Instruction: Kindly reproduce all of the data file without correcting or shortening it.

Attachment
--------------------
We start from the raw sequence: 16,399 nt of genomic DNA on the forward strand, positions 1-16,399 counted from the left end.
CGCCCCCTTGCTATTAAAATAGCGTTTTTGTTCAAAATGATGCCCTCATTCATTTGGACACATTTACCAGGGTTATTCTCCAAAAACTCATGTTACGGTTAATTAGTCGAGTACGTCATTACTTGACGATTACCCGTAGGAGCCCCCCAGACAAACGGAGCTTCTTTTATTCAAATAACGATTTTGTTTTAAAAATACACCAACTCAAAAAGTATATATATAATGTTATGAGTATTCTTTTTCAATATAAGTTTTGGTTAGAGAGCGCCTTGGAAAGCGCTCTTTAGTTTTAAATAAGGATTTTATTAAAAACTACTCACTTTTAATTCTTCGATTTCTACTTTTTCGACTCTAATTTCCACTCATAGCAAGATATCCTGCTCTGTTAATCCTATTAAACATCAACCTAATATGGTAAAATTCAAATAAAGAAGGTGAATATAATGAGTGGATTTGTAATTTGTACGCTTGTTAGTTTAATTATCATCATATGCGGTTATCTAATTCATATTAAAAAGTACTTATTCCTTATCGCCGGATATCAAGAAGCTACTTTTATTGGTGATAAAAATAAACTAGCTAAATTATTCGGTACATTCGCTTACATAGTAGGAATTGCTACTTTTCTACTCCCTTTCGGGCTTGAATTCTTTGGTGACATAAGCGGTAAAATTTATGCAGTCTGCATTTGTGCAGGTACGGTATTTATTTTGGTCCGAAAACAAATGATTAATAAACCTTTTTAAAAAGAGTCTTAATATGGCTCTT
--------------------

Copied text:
We start from the raw sequence: 16,399 nt of genomic DNA on the forward strand, positions 1-16,399 counted from the left end.
CGCCCCCTTGCTATTAAAATAGCGTTTTTGTTCAAAATGATGCCCTCATTCATTTGGACACATTTACCAGGGTTATTCTCCAAAAACTCATGTTACGGTTAATTAGTCGAGTACGTCATTACTTGACGATTACCCGTAGGAGCCCCCCAGACAAACGGAGCTTCTTTTATTCAAATAACGATTTTGTTTTAAAAATACACCAACTCAAAAAGTATATATATAATGTTATGAGTATTCTTTTTCAATATAAGTTTTGGTTAGAGAGCGCCTTGGAAAGCGCTCTTTAGTTTTAAATAAGGATTTTATTAAAAACTACTCACTTTTAATTCTTCGATTTCTACTTTTTCGACTCTAATTTCCACTCATAGCAAGATATCCTGCTCTGTTAATCCTATTAAACATCAACCTAATATGGTAAAATTCAAATAAAGAAGGTGAATATAATGAGTGGATTTGTAATTTGTACGCTTGTTAGTTTAATTATCATCATATGCGGTTATCTAATTCATATTAAAAAGTACTTATTCCTTATCGCCGGATATCAAGAAGCTACTTTTATTGGTGATAAAAATAAACTAGCTAAATTATTCGGTACATTCGCTTACATAGTAGGAATTGCTACTTTTCTACTCCCTTTCGGGCTTGAATTCTTTGGTGACATAAGCGGTAAAATTTATGCAGTCTGCATTTGTGCAGGTACGGTATTTATTTTGGTCCGAAAACAAATGATTAATAAACCTTTTTAAAAAGAGTCTTAATATGGCTCTT